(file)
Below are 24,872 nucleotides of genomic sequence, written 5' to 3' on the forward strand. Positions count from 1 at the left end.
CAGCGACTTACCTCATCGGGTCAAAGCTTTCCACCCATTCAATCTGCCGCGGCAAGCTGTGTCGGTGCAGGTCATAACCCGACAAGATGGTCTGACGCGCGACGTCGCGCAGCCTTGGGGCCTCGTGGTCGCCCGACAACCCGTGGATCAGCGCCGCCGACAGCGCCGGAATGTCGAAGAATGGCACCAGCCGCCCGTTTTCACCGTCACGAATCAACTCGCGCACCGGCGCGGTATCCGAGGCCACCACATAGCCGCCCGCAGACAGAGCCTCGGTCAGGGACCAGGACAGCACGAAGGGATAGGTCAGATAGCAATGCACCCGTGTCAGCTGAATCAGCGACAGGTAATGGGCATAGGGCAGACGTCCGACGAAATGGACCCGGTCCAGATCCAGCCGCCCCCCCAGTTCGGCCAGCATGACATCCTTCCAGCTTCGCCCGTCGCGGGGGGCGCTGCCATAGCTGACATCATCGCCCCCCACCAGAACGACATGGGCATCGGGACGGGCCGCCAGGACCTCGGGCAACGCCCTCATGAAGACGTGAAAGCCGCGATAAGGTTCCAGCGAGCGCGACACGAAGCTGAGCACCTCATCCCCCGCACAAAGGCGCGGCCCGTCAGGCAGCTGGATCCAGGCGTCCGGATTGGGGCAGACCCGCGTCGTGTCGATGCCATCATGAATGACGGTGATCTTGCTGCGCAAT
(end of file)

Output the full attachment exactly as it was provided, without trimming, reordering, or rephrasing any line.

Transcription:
Below are 24,872 nucleotides of genomic sequence, written 5' to 3' on the forward strand. Positions count from 1 at the left end.
CAGCGACTTACCTCATCGGGTCAAAGCTTTCCACCCATTCAATCTGCCGCGGCAAGCTGTGTCGGTGCAGGTCATAACCCGACAAGATGGTCTGACGCGCGACGTCGCGCAGCCTTGGGGCCTCGTGGTCGCCCGACAACCCGTGGATCAGCGCCGCCGACAGCGCCGGAATGTCGAAGAATGGCACCAGCCGCCCGTTTTCACCGTCACGAATCAACTCGCGCACCGGCGCGGTATCCGAGGCCACCACATAGCCGCCCGCAGACAGAGCCTCGGTCAGGGACCAGGACAGCACGAAGGGATAGGTCAGATAGCAATGCACCCGTGTCAGCTGAATCAGCGACAGGTAATGGGCATAGGGCAGACGTCCGACGAAATGGACCCGGTCCAGATCCAGCCGCCCCCCCAGTTCGGCCAGCATGACATCCTTCCAGCTTCGCCCGTCGCGGGGGGCGCTGCCATAGCTGACATCATCGCCCCCCACCAGAACGACATGGGCATCGGGACGGGCCGCCAGGACCTCGGGCAACGCCCTCATGAAGACGTGAAAGCCGCGATAAGGTTCCAGCGAGCGCGACACGAAGCTGAGCACCTCATCCCCCGCACAAAGGCGCGGCCCGTCAGGCAGCTGGATCCAGGCGTCCGGATTGGGGCAGACCCGCGTCGTGTCGATGCCATCATGAATGACGGTGATCTTGCTGCGCAAT